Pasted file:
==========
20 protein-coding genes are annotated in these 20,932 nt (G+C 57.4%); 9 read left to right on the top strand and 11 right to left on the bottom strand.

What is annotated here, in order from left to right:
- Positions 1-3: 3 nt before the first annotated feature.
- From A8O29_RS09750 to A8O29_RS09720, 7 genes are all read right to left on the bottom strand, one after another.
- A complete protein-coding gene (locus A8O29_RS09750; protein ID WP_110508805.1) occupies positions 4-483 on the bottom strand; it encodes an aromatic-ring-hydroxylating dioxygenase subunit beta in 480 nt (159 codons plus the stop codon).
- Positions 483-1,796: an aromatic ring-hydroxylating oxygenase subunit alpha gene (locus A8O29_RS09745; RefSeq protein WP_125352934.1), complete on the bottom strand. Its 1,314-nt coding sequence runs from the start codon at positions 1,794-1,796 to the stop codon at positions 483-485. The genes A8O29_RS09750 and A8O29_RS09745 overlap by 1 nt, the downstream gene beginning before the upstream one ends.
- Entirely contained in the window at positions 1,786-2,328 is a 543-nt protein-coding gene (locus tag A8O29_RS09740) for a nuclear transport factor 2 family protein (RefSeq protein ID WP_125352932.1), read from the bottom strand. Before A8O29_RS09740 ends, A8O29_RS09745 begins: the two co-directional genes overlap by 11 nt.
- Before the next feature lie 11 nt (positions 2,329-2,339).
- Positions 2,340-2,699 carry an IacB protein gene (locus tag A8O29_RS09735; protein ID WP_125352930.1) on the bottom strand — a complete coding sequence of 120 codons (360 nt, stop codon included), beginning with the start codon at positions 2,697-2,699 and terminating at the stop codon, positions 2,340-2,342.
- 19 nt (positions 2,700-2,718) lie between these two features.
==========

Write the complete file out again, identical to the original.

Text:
20 protein-coding genes are annotated in these 20,932 nt (G+C 57.4%); 9 read left to right on the top strand and 11 right to left on the bottom strand.

What is annotated here, in order from left to right:
- Positions 1-3: 3 nt before the first annotated feature.
- From A8O29_RS09750 to A8O29_RS09720, 7 genes are all read right to left on the bottom strand, one after another.
- A complete protein-coding gene (locus A8O29_RS09750; protein ID WP_110508805.1) occupies positions 4-483 on the bottom strand; it encodes an aromatic-ring-hydroxylating dioxygenase subunit beta in 480 nt (159 codons plus the stop codon).
- Positions 483-1,796: an aromatic ring-hydroxylating oxygenase subunit alpha gene (locus A8O29_RS09745; RefSeq protein WP_125352934.1), complete on the bottom strand. Its 1,314-nt coding sequence runs from the start codon at positions 1,794-1,796 to the stop codon at positions 483-485. The genes A8O29_RS09750 and A8O29_RS09745 overlap by 1 nt, the downstream gene beginning before the upstream one ends.
- Entirely contained in the window at positions 1,786-2,328 is a 543-nt protein-coding gene (locus tag A8O29_RS09740) for a nuclear transport factor 2 family protein (RefSeq protein ID WP_125352932.1), read from the bottom strand. Before A8O29_RS09740 ends, A8O29_RS09745 begins: the two co-directional genes overlap by 11 nt.
- Before the next feature lie 11 nt (positions 2,329-2,339).
- Positions 2,340-2,699 carry an IacB protein gene (locus tag A8O29_RS09735; protein ID WP_125352930.1) on the bottom strand — a complete coding sequence of 120 codons (360 nt, stop codon included), beginning with the start codon at positions 2,697-2,699 and terminating at the stop codon, positions 2,340-2,342.
- 19 nt (positions 2,700-2,718) lie between these two features.